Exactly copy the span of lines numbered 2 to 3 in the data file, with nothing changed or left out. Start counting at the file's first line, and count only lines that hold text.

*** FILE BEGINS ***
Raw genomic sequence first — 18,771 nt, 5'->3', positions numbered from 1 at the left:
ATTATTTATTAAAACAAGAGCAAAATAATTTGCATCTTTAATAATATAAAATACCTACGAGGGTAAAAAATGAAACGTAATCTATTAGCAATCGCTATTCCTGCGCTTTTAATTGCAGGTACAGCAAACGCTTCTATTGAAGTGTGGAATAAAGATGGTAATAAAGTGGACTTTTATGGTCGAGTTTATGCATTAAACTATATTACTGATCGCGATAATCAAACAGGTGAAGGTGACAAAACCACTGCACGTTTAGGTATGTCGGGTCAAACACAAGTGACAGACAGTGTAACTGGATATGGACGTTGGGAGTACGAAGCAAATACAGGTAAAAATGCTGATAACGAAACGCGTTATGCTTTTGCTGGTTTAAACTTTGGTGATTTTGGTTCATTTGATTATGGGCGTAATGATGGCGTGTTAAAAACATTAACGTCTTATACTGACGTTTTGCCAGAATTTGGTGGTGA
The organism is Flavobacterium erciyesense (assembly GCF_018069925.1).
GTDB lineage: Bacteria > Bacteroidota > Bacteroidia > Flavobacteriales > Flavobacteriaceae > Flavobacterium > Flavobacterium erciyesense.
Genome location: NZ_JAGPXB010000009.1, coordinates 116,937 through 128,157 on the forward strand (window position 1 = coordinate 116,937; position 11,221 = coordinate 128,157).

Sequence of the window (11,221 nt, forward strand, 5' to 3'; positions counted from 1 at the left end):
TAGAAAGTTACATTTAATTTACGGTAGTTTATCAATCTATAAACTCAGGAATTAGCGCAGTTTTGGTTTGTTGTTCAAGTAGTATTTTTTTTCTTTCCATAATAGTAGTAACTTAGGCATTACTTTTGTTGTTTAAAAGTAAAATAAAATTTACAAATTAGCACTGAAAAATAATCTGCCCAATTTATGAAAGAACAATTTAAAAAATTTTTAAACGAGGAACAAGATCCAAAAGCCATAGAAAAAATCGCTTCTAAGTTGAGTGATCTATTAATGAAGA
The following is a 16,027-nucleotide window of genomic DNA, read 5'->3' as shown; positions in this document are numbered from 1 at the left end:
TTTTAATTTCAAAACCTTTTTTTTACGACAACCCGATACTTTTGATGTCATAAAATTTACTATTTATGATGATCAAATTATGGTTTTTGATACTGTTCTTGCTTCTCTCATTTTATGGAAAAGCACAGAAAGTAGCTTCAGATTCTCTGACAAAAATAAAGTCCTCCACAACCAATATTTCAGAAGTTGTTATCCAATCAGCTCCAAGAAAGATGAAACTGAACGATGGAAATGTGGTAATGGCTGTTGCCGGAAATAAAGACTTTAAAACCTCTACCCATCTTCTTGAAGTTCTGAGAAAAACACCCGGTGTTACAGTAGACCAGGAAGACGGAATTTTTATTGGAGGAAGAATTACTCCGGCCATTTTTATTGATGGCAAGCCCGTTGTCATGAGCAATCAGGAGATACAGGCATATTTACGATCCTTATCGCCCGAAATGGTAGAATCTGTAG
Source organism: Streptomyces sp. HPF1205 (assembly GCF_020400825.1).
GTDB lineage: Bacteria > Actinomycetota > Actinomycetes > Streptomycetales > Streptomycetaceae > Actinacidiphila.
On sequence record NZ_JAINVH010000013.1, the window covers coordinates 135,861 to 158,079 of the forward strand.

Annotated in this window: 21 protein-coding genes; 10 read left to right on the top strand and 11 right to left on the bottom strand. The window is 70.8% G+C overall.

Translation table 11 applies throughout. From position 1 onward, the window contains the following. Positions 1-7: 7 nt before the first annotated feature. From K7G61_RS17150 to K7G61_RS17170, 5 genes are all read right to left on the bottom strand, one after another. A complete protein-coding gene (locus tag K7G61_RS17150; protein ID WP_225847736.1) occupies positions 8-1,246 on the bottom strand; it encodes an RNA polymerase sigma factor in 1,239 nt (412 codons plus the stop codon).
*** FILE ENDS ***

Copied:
ATTATTTATTAAAACAAGAGCAAAATAATTTGCATCTTTAATAATATAAAATACCTACGAGGGTAAAAAATGAAACGTAATCTATTAGCAATCGCTATTCCTGCGCTTTTAATTGCAGGTACAGCAAACGCTTCTATTGAAGTGTGGAATAAAGATGGTAATAAAGTGGACTTTTATGGTCGAGTTTATGCATTAAACTATATTACTGATCGCGATAATCAAACAGGTGAAGGTGACAAAACCACTGCACGTTTAGGTATGTCGGGTCAAACACAAGTGACAGACAGTGTAACTGGATATGGACGTTGGGAGTACGAAGCAAATACAGGTAAAAATGCTGATAACGAAACGCGTTATGCTTTTGCTGGTTTAAACTTTGGTGATTTTGGTTCATTTGATTATGGGCGTAATGATGGCGTGTTAAAAACATTAACGTCTTATACTGACGTTTTGCCAGAATTTGGTGGTGA
The organism is Flavobacterium erciyesense (assembly GCF_018069925.1).